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Madagascar unveils new domestic vehicle, eyes export market

Antananarivo, Madagascar | June 25, 2020, Thursday @ 13:33 in World » INDIAN OCEAN | By: AFP | Views: 2180
Madagascar unveils new domestic vehicle, eyes export market

Employees work on a Faoka model of a Karenjy vehicle in an auto plant in Fianarantsoa, Madagascar on August 24, 2010. As part of an initiative aimed at boosting economic vitality in Madagascar, automobile manufacturer, Zebu, restarted production after 20 years. The brand, once a source of national pride, was launched by former president Didier Ratsiraka in 1987, but met its demise with that of the political regime in 1992. The expected yearly production of vehicles by the end of the year should be 10. (AFP PHOTO/GREGOIRE POURTIER)

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(AFP) - Madagascar President Andry Rajoelina on Wednesday unveiled prototypes of a new brand of locally-made cars and motorbikes which are expected to hit the roads in three years.

GasyCar is the second brand of automobiles manufactured in the Indian Ocean island nation after Karenjy, which was launched by the government in 1984.

"We will sell in the national market, but we are also thinking of exporting to Africa and around the world," Rajoelina said.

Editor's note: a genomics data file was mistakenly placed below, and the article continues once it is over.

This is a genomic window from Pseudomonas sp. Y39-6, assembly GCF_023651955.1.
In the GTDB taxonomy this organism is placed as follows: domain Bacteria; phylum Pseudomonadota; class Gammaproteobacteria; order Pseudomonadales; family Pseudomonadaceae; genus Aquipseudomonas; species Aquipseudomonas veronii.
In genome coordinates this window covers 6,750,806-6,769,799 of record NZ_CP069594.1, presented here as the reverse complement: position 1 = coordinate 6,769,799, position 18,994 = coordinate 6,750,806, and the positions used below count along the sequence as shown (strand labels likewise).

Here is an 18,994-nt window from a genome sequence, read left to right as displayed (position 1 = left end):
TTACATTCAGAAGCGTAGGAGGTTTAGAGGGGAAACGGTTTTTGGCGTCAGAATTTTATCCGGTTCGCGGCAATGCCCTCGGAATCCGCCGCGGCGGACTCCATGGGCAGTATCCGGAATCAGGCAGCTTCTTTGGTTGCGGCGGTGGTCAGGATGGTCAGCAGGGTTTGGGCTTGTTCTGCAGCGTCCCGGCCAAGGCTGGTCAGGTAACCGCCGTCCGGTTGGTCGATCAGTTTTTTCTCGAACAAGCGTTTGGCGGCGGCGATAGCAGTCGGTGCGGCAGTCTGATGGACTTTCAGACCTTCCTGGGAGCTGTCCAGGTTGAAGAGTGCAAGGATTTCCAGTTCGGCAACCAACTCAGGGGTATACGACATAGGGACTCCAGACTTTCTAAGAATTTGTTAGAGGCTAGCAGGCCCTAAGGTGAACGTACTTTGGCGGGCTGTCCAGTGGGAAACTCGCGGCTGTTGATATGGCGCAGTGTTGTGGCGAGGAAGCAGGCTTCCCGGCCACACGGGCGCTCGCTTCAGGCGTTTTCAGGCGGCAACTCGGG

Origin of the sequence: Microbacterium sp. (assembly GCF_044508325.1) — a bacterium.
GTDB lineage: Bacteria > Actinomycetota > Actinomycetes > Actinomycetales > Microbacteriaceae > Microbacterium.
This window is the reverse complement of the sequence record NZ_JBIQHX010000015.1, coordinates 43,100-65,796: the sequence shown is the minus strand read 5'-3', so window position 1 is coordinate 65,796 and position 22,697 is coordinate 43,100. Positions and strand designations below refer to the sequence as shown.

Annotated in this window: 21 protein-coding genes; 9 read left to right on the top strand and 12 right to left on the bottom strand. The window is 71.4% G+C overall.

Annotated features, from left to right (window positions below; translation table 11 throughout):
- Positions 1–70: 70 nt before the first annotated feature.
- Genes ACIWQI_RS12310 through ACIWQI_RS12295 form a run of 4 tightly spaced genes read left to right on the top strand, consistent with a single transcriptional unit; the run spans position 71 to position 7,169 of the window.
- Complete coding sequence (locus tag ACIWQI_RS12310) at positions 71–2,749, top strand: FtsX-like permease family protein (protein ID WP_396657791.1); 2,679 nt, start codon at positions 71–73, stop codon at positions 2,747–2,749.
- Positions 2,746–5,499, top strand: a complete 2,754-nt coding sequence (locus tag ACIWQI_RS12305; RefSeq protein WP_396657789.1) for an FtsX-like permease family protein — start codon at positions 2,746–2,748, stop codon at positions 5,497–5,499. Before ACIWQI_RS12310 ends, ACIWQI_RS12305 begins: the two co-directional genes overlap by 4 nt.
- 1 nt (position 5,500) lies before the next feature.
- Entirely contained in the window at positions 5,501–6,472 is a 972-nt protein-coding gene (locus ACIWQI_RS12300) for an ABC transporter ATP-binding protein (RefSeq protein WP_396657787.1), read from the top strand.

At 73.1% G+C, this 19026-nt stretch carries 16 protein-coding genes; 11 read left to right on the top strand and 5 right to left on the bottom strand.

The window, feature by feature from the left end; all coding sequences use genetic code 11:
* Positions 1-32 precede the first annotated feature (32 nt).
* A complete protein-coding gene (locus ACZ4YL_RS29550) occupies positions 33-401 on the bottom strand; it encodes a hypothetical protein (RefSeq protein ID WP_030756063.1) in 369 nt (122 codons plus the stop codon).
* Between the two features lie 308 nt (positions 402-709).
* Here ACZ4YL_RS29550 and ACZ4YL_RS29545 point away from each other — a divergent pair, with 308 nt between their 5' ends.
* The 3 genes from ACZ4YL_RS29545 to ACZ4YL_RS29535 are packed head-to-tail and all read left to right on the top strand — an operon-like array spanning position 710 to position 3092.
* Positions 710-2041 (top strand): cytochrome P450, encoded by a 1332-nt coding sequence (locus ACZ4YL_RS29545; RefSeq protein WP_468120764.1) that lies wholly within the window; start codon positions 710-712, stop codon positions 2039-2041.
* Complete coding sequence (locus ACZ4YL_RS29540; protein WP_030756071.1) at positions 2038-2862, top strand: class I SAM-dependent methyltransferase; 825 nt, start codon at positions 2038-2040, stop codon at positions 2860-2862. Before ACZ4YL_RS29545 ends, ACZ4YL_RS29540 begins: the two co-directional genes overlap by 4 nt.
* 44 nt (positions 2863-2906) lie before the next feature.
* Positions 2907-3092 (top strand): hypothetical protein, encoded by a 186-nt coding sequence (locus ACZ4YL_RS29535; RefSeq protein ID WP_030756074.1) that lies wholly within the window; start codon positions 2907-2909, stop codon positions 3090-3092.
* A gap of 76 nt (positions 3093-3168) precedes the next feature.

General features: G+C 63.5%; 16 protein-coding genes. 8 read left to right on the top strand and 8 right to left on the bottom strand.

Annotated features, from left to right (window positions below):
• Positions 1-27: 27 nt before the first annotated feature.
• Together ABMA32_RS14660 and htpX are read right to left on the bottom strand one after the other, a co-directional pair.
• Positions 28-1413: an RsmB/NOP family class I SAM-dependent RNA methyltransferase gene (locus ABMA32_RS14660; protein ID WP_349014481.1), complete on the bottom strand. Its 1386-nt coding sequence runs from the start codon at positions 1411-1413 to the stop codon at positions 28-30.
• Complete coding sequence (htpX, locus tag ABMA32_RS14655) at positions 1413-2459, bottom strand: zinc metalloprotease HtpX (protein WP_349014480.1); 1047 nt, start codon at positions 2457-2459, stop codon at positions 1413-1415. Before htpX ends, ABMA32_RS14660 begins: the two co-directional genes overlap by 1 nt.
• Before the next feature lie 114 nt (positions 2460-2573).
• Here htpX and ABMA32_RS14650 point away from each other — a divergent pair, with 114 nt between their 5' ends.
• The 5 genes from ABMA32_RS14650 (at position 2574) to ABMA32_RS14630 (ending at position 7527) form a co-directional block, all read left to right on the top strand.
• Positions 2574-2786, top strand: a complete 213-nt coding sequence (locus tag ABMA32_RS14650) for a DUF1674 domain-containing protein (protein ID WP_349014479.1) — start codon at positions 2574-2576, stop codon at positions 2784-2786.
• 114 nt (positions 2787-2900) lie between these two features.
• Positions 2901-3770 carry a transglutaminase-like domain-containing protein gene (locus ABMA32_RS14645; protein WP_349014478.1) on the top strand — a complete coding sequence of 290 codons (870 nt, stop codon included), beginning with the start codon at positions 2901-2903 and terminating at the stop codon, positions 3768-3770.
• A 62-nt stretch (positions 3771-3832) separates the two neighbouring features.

A GasyCar plant is to be built this year and the first models are expected to reach the market by 2023.

Prototypes of GasyCar motorbikes and SUV models were shown at the launch.

Madagascar's local car industry hit the global stage in 1989 when Karenjy produced two popemobiles for Pope John Paul II's visit.

Another popemobile was built for Pope Francis in 2019.

But Karenjy can only make a dozen cars a year. The starting price is around 6,500 euros ($7,300).

The hand-made vehicles are rustic and lack conveniences such as electric windows or airbags, making it hard for them to compete with imported brands despite their affordability.

Rajoelina vowed to boost Madagascar's limited industrial capacity after his election in 2018.

The island is one of the poorest countries in the world, with 90 percent of the population surviving on less than two dollars per day.

© Agence France-Presse

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